rhzander at SCIENCEBUFF.ORG
Mon Apr 8 14:26:08 CDT 2002
The analysis I gave is an example of how to deal with this kind of data,
that's all. If there are three different alternatives, then a nonparametric
test can be used effectively. The three alternatives must be non-dependent
and clearly different categories, and the data you gave are not.
Lakatos has pointed out that science does not and must not be expected to
test _everything_ when an analysis is made, only the variables involved. A
phylogenetic analysis does not test Darwin's theory, graph theory, or any
other methodological assumption or data, just the problem at hand. The
problem of circularity has been discussed any number of times by others, and
is minor when strong nesting is present (e.g. when bootstrapping has high
values or, in fact, any reasonable values at all).
Richard H. Zander
Emeritus Curator of Botany
FNA Editorial Center at Buffalo
The Buffalo Museum of Science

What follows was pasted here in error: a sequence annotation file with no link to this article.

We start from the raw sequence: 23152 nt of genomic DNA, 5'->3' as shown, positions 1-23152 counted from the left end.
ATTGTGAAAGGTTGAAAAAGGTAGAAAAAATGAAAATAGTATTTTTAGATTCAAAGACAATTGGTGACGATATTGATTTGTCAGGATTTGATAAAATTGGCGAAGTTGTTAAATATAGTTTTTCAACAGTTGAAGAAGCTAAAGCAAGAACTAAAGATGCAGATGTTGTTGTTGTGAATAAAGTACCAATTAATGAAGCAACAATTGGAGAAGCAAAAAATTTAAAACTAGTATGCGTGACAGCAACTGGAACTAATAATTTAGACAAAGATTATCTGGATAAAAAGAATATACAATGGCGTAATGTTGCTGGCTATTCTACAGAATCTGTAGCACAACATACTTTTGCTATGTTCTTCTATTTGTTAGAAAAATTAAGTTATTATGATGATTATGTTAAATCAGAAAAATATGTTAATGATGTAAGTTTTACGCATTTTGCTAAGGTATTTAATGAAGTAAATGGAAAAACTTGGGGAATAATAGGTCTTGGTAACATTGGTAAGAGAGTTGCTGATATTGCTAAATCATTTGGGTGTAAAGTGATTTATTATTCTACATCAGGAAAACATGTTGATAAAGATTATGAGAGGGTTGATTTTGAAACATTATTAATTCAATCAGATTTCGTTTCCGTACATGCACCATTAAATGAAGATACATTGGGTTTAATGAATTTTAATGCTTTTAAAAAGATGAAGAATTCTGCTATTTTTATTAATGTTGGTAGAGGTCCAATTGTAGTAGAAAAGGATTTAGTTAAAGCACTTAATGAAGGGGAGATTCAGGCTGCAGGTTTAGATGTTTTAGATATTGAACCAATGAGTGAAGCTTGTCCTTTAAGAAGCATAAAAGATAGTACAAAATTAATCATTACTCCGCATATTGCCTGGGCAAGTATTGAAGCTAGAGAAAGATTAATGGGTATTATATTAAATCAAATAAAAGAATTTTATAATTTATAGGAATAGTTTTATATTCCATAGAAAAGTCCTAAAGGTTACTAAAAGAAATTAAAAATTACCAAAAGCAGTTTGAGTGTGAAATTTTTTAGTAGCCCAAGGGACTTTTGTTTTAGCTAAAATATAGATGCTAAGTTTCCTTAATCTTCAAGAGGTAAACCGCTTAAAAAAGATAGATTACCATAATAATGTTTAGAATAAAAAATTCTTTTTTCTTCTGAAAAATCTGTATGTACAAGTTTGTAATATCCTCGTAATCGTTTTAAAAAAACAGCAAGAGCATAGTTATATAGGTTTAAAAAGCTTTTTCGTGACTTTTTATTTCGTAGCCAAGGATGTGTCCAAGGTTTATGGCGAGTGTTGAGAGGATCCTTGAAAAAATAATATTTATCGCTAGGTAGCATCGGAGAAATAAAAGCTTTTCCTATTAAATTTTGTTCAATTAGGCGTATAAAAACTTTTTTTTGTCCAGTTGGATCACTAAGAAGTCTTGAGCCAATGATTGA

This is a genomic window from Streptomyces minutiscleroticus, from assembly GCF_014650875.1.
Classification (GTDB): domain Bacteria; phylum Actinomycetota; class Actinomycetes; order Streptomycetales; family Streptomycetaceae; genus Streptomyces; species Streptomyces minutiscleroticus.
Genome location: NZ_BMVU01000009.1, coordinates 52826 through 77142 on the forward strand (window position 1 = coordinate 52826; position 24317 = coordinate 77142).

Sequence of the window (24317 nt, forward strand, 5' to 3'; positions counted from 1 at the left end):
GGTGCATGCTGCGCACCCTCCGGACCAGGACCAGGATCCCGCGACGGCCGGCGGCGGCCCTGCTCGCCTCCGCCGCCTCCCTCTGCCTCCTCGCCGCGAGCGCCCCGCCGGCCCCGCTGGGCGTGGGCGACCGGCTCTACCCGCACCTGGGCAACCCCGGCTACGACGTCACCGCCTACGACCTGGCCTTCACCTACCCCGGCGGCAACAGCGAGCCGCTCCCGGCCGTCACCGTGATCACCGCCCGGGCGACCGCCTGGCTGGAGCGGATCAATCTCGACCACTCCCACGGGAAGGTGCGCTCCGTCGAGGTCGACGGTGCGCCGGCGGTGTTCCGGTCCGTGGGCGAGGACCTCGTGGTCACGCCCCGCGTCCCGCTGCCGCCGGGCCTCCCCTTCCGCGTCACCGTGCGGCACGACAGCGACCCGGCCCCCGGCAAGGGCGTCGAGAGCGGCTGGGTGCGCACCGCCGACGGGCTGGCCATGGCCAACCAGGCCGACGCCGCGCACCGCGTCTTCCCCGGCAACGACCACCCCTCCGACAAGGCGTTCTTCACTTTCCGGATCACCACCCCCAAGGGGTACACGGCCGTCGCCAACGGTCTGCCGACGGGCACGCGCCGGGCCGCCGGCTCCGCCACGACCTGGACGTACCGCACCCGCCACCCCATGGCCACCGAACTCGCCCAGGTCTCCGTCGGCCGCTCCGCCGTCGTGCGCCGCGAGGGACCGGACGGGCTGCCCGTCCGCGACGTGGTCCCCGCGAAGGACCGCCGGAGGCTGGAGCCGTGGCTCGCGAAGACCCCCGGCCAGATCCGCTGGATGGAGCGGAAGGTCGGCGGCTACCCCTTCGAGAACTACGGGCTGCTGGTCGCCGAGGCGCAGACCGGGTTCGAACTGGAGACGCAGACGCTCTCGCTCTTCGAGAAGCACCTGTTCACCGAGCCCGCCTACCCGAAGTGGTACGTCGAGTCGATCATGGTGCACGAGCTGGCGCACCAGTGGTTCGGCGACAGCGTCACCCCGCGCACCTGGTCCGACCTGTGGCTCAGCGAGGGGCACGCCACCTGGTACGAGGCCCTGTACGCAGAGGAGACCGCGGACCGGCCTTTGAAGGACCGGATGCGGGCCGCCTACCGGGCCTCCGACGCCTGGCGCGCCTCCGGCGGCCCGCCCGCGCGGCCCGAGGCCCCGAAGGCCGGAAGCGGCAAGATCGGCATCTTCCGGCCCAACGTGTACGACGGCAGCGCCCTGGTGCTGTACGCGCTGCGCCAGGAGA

1020 Humboldt Pkwy
Buffalo, NY 14211 USA
email: rhzander at sciencebuff.org
voice: 716-896-5200 x 351 FAX: 716-897-6723
BFNA home: http://www.buffalomuseuofscience/BFNA/BFNAmenu.htm
FNA home: http://hua.huh.harvard.edu/FNA/
----- Original Message -----
From: "John R. Grehan" <jrg13 at PSU.EDU>
> I do not have the paper to hand so I will check it out. However, the
> comparisons cited above do not include the orangutan so I do not see how
> they bear on the orangutan relationship.
> Also, how does one respond to the criticism that molecular synapomorphy is
> identified a posteriori after the phylogeny is generated?
More information about the Taxacom